Land rights in the DRC
In the Democratic Republic of Congo (DRC), women in rural areas contribute 50% to the agricultural economy and ensure 75% of production in the subsistence economy. However, a recent piece of research commissioned by Women for Women International and funded by DFID shows that they are far from achieving equal land rights.
'IF YOU DON'T HAVE LAND YOU ARE NOTHING.'
In 2014, as part of the DFID-funded project, we led a particpatory film-making project with a group of women farmers in the DRC. They created short films to share their experience of accessing land and the challenges they face.
After years of bitter conflict, land ownership is a key source of tension in the DRC. Land that was previously communal has been sold off to wealthy elites, depriving farmers of access to their fields. Chronic lack of investment in agriculture and rural infrastructure has created an agrarian crisis, leaving adequate farming resources and fertile land scarce. Mining and timber exploitation has disempowered rural populations.
In this context, it is women that are at the greatest disadvantage. While the Congolese constitution enshrines equal land ownership for all, a woman can only purchase land with the permission of her husband, and customary law prevents women from purchasing, inheriting or selling land. If women do manage to inherit land, they often do not formally hold the land title. The land registration process is long, expensive and rife with corruption. One woman told us:
“There is not one single woman who can have her own field here. If she dares to buy one, the vendor asks for the name of her husband so that it can be registered in his name.”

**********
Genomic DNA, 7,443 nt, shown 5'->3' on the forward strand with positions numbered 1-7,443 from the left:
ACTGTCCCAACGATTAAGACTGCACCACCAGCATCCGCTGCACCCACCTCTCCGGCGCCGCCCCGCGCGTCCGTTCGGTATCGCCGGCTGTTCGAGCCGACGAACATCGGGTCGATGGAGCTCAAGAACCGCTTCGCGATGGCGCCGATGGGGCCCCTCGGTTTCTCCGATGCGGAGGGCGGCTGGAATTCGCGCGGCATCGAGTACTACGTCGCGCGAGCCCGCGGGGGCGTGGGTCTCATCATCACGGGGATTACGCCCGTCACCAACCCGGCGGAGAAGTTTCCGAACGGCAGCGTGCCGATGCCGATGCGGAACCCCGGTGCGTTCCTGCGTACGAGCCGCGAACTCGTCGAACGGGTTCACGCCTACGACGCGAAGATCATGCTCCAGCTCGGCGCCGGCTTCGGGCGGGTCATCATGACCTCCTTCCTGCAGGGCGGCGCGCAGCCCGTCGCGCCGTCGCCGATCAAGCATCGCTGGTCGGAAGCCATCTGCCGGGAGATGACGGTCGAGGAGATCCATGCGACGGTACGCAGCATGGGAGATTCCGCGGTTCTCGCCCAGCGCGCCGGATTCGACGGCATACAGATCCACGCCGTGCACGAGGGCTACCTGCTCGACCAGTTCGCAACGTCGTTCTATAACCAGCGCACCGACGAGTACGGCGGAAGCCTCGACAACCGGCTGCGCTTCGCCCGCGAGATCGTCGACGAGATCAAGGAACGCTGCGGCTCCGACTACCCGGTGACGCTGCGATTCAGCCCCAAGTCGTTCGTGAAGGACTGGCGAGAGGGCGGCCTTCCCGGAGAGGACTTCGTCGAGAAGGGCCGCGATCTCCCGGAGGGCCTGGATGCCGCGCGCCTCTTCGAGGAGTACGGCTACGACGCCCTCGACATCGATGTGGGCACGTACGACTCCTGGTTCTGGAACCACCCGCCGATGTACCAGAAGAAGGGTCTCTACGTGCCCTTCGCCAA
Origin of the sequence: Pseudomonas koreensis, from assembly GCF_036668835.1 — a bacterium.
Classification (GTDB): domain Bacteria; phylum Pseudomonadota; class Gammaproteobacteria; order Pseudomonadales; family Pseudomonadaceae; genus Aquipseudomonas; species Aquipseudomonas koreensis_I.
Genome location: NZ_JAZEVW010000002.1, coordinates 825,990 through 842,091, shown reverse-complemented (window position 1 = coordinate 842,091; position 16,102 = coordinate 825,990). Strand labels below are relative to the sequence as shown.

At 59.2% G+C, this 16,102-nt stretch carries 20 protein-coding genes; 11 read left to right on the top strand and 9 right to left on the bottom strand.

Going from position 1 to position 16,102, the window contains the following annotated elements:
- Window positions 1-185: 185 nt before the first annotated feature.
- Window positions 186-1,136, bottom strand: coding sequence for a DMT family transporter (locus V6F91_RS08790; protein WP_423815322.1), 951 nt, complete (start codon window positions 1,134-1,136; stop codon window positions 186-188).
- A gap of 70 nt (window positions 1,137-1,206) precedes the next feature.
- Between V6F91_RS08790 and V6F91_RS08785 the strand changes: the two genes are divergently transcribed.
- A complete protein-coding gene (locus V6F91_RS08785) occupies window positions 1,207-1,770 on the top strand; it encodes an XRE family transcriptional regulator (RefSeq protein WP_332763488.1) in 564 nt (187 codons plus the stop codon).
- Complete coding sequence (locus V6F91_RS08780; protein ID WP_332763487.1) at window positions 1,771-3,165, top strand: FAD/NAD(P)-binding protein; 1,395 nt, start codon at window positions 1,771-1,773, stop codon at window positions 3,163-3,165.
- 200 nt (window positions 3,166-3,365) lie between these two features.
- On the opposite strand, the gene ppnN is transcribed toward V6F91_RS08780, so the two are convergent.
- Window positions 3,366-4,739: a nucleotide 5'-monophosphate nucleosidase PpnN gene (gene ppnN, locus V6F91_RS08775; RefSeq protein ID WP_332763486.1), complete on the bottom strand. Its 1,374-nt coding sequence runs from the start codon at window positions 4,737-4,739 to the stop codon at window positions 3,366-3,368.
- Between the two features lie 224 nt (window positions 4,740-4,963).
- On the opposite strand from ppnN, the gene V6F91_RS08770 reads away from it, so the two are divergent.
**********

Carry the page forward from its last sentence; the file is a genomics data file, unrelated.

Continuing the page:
Because of these factors, women are often restricted to selling lower value produce by men and have little access to farming resources, training and markets. As one woman told us:
‘The woman is seen only as a producer or a worker for the family. The whole weight of the family hangs over her because she works more than the man…the woman is a tractor.’
It is clear that improving women’s access to land not only enables them to increase their economic independence, but also improves the lives of whole families and communities. According to the Food and Agriculture Organization, if women had the same access to vital agricultural inputs as men in 34 developing countries, agricultural output would increase to by up to an average of 4%, reducing the number of undernourished people by 17%.
Since 2004, we have worked with over 80,000 women in the DRC and have seen what a difference supporting women can make. As a result of our programme, women’s average daily income tripled, from $0.53 at enrolment to $1.87 two years after graduation. Moreover, 85% report educating other women on their rights, compared to just 3% at enrolment. Yet, until women gain equal access to the land that they work on, significant barriers to gender equality remain.
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